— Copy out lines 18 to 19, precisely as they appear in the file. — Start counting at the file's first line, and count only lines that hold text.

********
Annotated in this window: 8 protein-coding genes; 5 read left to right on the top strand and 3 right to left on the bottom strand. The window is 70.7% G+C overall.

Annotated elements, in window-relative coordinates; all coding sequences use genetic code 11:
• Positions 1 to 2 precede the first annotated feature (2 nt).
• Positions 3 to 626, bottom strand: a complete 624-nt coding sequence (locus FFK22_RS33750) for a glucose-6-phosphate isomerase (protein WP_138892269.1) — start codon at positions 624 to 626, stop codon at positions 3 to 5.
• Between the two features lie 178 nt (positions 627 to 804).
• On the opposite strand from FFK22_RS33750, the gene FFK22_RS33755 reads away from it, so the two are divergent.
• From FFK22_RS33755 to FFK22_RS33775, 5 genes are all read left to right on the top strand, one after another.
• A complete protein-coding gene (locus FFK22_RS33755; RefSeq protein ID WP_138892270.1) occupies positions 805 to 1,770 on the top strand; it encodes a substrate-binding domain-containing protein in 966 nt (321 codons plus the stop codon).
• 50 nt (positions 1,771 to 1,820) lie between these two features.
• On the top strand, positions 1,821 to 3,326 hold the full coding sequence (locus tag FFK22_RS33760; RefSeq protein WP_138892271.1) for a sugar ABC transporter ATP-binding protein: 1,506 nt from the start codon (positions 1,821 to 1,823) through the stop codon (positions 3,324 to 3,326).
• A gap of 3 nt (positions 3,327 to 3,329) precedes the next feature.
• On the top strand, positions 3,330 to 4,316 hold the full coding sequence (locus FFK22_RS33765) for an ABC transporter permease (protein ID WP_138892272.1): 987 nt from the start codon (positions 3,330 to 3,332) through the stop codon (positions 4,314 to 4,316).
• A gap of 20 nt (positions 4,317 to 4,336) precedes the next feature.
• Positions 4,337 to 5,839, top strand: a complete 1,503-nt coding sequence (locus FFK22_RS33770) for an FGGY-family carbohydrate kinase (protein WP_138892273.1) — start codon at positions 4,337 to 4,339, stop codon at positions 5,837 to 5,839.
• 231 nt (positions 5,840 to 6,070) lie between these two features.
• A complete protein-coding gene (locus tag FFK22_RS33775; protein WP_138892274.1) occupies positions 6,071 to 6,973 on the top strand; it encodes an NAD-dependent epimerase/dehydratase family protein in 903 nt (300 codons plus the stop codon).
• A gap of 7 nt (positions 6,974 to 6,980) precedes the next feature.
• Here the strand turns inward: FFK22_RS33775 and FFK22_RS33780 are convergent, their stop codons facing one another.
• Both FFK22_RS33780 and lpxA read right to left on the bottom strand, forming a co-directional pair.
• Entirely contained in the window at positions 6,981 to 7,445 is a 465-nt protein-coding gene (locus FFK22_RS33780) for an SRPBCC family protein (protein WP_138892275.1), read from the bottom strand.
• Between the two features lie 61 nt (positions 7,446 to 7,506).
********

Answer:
• Here the strand turns inward: FFK22_RS33775 and FFK22_RS33780 are convergent, their stop codons facing one another.
• Both FFK22_RS33780 and lpxA read right to left on the bottom strand, forming a co-directional pair.